I've been back in Pattaya for three weeks. I'm well and happy. I haven't had a mosquito zeeing in my ear and any that are are kept away by sprays and gadgets.  I have been riding my car around and haven't felt my life's in danger. To tell the truth, I’ve even enjoyed perverse moments here when I’ve put other riders’ lives in danger just for the sheer hell of it and to empathise with that lorry that wanted to squash this sensitive guy writing this sensitive stuff on that very straight, very wet road into Kampot after escaping  thunderstorm-night on Bokor Mount  I have sent shudders down Pattaya motorbike riders’ spines and I do give a damn, a little damn, but it’s been worth it. Who indeed doesn’t hanker after being a king, even if it’s a king of the road, even if only for a minute or two every so often? Power intoxicates, and sixty-kilometer-an-hour Honda-City power is acceptable. I admit the adrenalin rush is not great, not great for me at least. I should think the bikers’ rush is more given they think, rightly so, they’ve just escaped from a maniac in a Honda City thinking bad but fun thoughts about a Cambodian lorry near Kampot.   My lovely Thai partner has returned from a stint of work and has been giving me marvellous meals. I don't need to think about my six to ten fruit and veggies a day.  My lower intestine and all the others are well and truly functional. I am near doctors and I just toss my lisinopril and my felodipine down my throat with never a second thought, not forgetting 75mg of baby aspirin to thin the bad blood and help the uncardiac-arrested heart pumpaloid. The prices are the ones I know and I'm not going to get ripped off on a daily basis or have to live with the thought that I might be getting ripped off.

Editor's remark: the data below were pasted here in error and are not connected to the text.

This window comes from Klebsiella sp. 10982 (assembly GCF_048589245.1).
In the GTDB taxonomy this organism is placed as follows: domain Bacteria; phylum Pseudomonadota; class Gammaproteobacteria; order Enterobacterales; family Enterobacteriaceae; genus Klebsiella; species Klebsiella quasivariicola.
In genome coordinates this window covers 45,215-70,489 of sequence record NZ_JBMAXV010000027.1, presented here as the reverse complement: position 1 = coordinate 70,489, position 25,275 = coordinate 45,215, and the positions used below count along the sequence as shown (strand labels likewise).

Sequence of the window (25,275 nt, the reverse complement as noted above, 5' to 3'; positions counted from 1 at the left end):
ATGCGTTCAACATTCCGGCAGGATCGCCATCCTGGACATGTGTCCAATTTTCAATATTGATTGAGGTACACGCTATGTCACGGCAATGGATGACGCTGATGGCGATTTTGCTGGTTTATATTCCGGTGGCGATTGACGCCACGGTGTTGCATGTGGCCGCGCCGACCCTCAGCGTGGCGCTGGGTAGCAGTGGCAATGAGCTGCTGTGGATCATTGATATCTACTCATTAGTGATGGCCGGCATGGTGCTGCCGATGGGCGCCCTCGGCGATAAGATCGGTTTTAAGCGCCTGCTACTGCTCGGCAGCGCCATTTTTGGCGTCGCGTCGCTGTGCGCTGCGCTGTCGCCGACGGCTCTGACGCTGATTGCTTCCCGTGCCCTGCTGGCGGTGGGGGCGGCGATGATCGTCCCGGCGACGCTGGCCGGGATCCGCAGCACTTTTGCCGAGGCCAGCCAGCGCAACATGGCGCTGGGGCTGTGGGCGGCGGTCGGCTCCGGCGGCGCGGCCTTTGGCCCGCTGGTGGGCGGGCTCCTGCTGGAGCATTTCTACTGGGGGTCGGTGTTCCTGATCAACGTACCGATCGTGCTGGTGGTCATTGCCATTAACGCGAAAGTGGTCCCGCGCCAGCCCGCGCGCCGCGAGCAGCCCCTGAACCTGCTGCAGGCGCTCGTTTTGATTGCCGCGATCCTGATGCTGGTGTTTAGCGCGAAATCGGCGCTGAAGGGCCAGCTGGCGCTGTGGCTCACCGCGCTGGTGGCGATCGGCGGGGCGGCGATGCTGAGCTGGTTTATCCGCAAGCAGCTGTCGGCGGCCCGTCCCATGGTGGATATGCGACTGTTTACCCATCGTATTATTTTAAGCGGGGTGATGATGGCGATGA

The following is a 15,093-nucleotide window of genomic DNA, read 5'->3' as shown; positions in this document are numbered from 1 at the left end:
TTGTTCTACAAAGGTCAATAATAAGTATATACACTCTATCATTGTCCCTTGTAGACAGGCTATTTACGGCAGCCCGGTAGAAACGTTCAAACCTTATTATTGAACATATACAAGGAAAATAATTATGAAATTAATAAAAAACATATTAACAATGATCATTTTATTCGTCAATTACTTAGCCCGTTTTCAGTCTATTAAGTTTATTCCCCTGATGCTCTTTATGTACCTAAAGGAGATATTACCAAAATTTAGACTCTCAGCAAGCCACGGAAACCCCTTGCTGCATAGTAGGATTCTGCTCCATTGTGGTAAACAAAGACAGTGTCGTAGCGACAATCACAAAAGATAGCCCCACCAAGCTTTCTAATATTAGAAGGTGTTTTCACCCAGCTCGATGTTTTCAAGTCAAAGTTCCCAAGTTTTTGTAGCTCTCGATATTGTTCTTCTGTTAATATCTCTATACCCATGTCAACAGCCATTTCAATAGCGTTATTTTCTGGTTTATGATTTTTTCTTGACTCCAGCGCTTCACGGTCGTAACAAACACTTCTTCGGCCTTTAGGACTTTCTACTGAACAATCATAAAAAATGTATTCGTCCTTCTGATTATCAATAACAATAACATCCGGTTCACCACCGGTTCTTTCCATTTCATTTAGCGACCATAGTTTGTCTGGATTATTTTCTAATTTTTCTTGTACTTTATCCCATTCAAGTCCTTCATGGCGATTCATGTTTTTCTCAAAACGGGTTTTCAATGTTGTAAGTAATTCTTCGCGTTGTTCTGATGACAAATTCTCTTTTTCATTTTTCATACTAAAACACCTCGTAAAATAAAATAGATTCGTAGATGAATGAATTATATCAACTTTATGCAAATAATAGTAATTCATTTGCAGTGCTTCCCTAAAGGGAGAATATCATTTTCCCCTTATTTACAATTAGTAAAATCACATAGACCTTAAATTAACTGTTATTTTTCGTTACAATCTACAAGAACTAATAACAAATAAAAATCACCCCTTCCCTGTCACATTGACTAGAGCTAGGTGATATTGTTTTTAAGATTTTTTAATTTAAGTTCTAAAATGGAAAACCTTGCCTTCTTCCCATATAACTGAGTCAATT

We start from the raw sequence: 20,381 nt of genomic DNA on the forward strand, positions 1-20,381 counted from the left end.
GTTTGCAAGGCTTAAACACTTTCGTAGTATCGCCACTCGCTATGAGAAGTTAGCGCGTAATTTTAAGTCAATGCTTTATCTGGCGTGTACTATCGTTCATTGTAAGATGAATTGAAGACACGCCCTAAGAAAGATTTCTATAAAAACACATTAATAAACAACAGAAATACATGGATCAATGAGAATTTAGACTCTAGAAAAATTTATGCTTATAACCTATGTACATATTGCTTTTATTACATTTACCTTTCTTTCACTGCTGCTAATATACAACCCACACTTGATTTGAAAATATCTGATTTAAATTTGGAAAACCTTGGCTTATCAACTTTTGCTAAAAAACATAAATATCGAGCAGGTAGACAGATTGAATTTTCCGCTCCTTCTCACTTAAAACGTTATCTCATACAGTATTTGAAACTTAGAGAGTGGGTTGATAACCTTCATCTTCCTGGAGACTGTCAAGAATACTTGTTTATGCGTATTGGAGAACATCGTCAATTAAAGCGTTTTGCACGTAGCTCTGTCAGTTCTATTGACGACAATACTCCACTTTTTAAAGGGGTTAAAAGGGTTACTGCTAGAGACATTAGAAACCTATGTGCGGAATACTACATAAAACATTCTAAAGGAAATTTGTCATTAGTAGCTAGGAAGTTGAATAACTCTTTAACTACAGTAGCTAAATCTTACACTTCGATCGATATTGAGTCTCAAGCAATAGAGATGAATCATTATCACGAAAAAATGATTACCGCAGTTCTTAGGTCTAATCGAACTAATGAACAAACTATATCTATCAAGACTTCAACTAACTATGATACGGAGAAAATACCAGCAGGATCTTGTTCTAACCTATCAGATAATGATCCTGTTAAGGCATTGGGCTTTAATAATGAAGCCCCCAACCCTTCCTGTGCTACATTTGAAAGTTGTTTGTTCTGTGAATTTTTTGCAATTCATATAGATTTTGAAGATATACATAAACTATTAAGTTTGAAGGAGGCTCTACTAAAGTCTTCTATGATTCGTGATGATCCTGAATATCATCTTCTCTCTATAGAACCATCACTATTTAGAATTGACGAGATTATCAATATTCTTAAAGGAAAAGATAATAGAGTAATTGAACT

I begin to wonder about that long snake that was frightened of me as I watched it slithering into the broken rubble and long grass by my hotel on Phu Quoc Island.  (Yes, the hotel with the radio music just outside my bedroom window that woke me at five every morning. Yes, the island that has a marvellous national park protecting 114 different bird species — according to the Aussie experts — which you can't enter because you just can't. Yes, the island with the white outlines of accident victims left on the road just to remind you that the spot you happen to be passing claimed two victims...when? You can't know because the police neither date nor sign  their artistic work.) Why should a snake be on an island and why did it swim there in the first place? Those enormous watery wilds I saw outside Ha Tien where the black-headed ibises fifty or more gathered must hold wondrous bird life. Yes, the rebel, restless thoughts just start coming back!

      "Na," I shout, "can I have another cup of your marvellous tea” (which I couldn't get in any hotel or bar in any part of south-west Cambodia or nearby-attached Vietnam), "and can you bring me my bird book and my snake book and my monkey and red-tailed squirrel book?"

      Yes, you've guessed it. I'm immortal, well, and contemplating another trip!